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Canterbury (England)(religion, spiritualism, and occult)
The ancient town of Canterbury, in southeast England, was the center of the dissemination of Christianity throughout the British Isles. Christianity appears to have been introduced to the land in the fifth century, during the last years of the Roman occupation. Today, outside the wall to the east of the old town, is the church of Saint Thomas, the oldest parish church in England, which has been in continuous use since the sixth century. The local ruler, King Ethelbert, had married a Christian, and he allowed his new queen, Bertha, to include her personal chaplain, Bishop Luidhard, in her entourage. The bishop operated from Saint Thomas’ Church.
In 596, Augustine (d. c. 604), a Catholic priest, arrived in England under orders from Pope Gregory I (c. 540–604) to convert the Anglos. Shortly after his arrival, he obtained control of a former Pagan temple, which he refurbished as a church that he named in honor of a Christian martyr, Saint Pancras. Only ruins of this church remain today.
A year after settling in England, Augustine traveled to France where he was consecrated as a bishop. Shortly after his return to his new home, the king accepted Christian baptism and gave Augustine a building adjacent to the royal palace as the new seat of Episcopal office. Once refurbished, the building was consecrated, around 603, as the Church of Christ of Canterbury. Augustine would later be canonized and is today remembered as the first Archbishop of Canterbury.
In Augustine’s later years, the king gave land adjacent to Saint Pancras for the erection of a monastic center. The project was completed by Archbishop Laurence, who followed Augustine. In later years, Saint Dunstan (d. 988) would name the abbey in honor of its founder. The monastery flourished as a major British educational center until the sixteenth century.
A new era for Canterbury followed the conquest of England by William the Conqueror (1027–1087). In 1070, Lanfranc, who came to England with William, became the first Norman Archbishop of Canterbury. He set about a thorough reorganization of the British church that included the appointment of Normans to many high clerical positions and the establishment of Canterbury as the chief center of the church in Britain (over against its primary rival, York). He also had the original church torn down and rebuilt the cathedral, beginning in 1067. He patterned the new building on a model favored in Italy at the time. He also used the subsequentdedication of the new cathedral to show his favoring of Pope Gregory VII (r. 1073–1085) over his rival for the papal office.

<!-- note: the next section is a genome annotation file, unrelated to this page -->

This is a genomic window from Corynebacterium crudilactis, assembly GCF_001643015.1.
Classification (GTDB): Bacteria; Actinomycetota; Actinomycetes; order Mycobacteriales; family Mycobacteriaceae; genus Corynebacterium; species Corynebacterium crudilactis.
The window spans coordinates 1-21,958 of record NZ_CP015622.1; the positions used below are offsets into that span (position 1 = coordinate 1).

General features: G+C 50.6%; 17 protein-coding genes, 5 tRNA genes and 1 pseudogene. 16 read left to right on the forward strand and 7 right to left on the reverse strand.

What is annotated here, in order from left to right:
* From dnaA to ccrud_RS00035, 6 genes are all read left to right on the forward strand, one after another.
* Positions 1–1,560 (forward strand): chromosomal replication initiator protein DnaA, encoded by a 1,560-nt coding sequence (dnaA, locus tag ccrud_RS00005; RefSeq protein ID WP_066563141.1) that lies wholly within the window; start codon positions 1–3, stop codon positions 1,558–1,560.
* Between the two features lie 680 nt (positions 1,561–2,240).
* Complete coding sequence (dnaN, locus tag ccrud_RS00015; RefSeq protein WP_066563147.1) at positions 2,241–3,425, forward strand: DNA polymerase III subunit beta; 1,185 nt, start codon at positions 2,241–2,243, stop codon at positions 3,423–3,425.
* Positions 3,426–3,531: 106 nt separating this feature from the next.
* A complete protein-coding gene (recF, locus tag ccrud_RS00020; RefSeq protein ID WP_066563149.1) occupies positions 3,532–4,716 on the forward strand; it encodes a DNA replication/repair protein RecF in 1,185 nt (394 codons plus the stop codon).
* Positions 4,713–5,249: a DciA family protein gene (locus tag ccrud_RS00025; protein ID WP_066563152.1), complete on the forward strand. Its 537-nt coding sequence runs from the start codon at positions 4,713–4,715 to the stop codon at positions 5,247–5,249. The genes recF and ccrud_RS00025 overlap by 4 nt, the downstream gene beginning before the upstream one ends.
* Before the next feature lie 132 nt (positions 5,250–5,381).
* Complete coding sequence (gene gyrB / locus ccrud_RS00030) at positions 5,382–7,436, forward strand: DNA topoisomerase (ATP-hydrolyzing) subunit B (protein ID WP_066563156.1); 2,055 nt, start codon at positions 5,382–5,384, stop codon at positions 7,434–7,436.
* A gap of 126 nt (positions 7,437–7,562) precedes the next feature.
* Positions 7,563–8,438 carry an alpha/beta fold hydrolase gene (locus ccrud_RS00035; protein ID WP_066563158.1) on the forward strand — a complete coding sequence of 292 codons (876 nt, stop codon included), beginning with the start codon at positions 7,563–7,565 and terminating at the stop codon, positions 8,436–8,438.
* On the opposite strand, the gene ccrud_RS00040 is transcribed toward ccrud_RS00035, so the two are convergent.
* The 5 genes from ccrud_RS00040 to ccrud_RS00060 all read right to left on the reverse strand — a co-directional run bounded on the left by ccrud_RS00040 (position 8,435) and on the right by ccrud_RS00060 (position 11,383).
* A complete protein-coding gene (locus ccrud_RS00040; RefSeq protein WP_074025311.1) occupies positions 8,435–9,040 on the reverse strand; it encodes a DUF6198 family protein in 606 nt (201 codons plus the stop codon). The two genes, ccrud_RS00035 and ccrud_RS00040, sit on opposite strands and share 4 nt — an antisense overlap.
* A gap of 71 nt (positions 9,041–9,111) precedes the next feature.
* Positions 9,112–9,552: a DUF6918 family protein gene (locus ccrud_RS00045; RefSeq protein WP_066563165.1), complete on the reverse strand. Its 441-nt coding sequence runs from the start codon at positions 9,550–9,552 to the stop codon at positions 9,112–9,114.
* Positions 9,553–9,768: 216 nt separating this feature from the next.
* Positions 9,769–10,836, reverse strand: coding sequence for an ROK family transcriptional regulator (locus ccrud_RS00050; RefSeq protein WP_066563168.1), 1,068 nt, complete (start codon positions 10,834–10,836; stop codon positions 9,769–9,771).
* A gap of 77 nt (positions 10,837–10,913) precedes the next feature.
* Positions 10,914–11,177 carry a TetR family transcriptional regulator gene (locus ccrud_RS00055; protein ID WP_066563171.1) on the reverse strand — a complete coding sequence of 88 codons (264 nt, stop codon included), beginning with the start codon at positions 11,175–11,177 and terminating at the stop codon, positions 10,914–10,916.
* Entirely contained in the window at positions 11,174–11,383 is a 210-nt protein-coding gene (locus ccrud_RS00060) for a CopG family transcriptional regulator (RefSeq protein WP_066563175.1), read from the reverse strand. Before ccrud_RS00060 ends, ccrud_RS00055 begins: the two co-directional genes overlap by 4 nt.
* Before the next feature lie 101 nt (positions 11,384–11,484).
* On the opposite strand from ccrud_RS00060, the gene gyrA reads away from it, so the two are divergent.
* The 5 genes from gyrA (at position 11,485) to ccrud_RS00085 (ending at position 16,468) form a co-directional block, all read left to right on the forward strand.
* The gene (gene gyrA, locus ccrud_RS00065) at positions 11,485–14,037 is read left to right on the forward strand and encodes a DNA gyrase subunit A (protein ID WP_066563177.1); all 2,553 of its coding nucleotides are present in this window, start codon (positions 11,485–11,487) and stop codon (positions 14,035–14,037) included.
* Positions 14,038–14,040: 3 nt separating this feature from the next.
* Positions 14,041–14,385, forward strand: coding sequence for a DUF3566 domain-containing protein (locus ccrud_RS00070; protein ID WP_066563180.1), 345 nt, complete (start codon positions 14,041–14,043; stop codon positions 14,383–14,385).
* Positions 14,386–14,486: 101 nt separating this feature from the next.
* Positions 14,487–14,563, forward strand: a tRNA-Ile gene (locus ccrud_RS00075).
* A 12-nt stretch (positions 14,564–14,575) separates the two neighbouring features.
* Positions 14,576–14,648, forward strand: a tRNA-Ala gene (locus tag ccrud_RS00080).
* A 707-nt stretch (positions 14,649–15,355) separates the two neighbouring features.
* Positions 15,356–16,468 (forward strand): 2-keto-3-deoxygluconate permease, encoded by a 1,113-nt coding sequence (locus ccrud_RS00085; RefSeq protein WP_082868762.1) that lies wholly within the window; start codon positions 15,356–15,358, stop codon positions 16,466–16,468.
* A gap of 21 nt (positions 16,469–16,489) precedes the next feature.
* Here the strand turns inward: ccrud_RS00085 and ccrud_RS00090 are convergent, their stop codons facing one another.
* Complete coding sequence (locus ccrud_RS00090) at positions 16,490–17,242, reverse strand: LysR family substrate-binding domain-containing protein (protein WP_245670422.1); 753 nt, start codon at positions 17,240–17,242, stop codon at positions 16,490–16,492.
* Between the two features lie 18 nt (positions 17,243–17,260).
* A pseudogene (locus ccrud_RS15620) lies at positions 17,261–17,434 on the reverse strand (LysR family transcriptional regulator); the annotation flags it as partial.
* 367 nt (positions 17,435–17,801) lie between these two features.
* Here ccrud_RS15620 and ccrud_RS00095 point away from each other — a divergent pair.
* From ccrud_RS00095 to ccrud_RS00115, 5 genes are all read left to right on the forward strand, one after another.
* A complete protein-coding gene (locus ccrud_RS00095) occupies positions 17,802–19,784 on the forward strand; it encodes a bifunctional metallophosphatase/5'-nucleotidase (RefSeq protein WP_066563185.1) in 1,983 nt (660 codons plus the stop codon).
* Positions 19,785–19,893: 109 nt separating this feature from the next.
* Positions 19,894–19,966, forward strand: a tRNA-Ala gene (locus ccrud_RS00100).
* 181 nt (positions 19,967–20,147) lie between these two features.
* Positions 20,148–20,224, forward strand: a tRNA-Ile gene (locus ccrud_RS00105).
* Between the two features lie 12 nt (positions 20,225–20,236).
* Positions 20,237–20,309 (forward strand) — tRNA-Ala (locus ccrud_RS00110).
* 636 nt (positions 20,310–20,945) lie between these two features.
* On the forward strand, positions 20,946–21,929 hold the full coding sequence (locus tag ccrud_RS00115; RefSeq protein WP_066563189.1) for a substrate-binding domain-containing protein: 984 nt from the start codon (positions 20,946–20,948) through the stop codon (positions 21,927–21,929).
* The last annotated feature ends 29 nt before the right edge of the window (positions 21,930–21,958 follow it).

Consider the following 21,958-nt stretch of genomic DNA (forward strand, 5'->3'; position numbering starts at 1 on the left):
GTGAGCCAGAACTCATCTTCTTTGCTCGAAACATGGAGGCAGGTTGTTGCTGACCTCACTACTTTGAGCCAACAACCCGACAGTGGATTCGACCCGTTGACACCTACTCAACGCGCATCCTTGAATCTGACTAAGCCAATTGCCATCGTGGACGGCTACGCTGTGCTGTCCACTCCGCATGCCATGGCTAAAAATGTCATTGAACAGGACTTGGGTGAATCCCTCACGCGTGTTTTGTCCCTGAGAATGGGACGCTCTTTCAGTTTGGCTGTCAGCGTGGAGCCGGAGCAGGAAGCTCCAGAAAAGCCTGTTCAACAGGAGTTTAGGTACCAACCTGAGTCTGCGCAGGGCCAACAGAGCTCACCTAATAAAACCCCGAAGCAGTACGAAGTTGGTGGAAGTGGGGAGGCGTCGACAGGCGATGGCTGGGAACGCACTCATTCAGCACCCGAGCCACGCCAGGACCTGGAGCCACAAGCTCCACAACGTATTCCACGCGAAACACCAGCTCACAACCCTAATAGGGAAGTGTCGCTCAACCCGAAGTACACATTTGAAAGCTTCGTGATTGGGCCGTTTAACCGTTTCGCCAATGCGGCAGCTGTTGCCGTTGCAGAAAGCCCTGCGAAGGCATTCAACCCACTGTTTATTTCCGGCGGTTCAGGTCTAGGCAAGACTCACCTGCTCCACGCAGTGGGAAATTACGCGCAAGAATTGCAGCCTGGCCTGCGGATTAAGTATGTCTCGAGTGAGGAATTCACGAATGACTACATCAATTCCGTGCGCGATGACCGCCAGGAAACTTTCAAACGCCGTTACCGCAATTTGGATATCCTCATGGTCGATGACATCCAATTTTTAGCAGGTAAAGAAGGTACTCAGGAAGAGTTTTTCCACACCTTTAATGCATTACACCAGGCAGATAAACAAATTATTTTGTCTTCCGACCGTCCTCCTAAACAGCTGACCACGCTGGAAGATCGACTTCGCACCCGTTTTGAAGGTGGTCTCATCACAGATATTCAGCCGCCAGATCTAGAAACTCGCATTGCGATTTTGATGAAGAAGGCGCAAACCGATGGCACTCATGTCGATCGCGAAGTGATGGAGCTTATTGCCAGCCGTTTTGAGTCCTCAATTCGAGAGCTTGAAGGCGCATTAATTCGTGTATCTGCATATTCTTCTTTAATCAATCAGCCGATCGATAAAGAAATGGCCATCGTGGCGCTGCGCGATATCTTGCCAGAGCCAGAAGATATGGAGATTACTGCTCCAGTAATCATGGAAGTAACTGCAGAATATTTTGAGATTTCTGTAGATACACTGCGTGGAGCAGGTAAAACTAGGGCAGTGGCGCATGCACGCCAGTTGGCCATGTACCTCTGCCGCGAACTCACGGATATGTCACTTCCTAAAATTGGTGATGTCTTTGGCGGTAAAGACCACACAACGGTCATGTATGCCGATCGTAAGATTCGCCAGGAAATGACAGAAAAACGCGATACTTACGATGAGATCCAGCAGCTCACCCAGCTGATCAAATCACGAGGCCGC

Over the years, Canterbury would become the site for numerous historical events. In the cathedral, Thomas à Becket (d. 1170) was murdered in response to his opposition to King Henry II’s attempt to control the clergy. Becket’s supporters quickly gathered his remains and treated them as they would a martyred saint. Those relics remain a treasured possession of the cathedral. The pope canonized Becket in 1173. Canterbury, already a site for pilgrimage, became more so in the next centuries, thus setting the stage for the famous set of stories about pilgrims on their way to Becket’s tomb by Geoffrey Chaucer (c. 1343–1400), gathered in the Canterbury Tales.
In 1538 the monastery at Canterbury fell under Henry VIII’s orders to dissolve all the British monasteries. Its destruction (only ruins remain) did not reach the cathedral, although it weakened its support community. As Archbishop of Canterbury, Thomas Cranmer (1489–1556) led the Protestant cause, only to be arrested in 1553 after Mary I (r. 1553–1558) came to the throne. After Cranmer was executed, Reginald Pole (1500–1558), who led the Catholic restoration in England, became Archbishop, but he died the next year. Succeeding Elizabethan Archbishops like Matthew Parker (1504–1575) and John Whitgift (c. 1530–1604) led the effort to establish a middle ground between continental Protestantism and Roman Catholicism.
With the overthrow of the Anglicans and the rise of the Puritans (Presbyterians), bishops were dismissed from their office. In 1642 Puritan forces despoiled the cathedral, and it was largely abandoned until the restoration of the monarchy in 1660. In the late seventeenth century, it reemerged as the headquarters of the Church of England and the center of the spread of the worldwide Anglican Communion. In the twentieth century, several of the archbishops of Canterbury have become world famous for their leadership in the international ecumenical movement and in redefining relationships between the Church of England, the Roman Catholic Church, and Eastern Orthodoxy.
a city in Great Britain, in the county of Kent, England. Population, 33,000 (1971). It has small leather, food, and electrical-engineering enterprises and printing industries.
Canterbury arose on the site of a Celtic settlement that had been replaced by a Roman camp. In the sixth century it became the capital of the Anglo-Saxon kingdom of Kent. The country’s oldest bishopric and abbey, founded in 597, are in Canterbury. The archbishop of Canterbury is head of the Anglican Church.
The town has a comparatively regular layout and a wealth of medieval structures (churches, hospitals, residences). The cathedral, built from 1070 to 1503, is the main Anglican church; it has a Romanesque crypt, an Early Gothic choir (1175–84; architect, Guyom of Sans), a Late Gothic nave (c. 1377–1411), and the Corona, a chapel rotunda (built c. 1200 to replace the apse). The Royal Museum houses an art gallery and antiquities of Kent.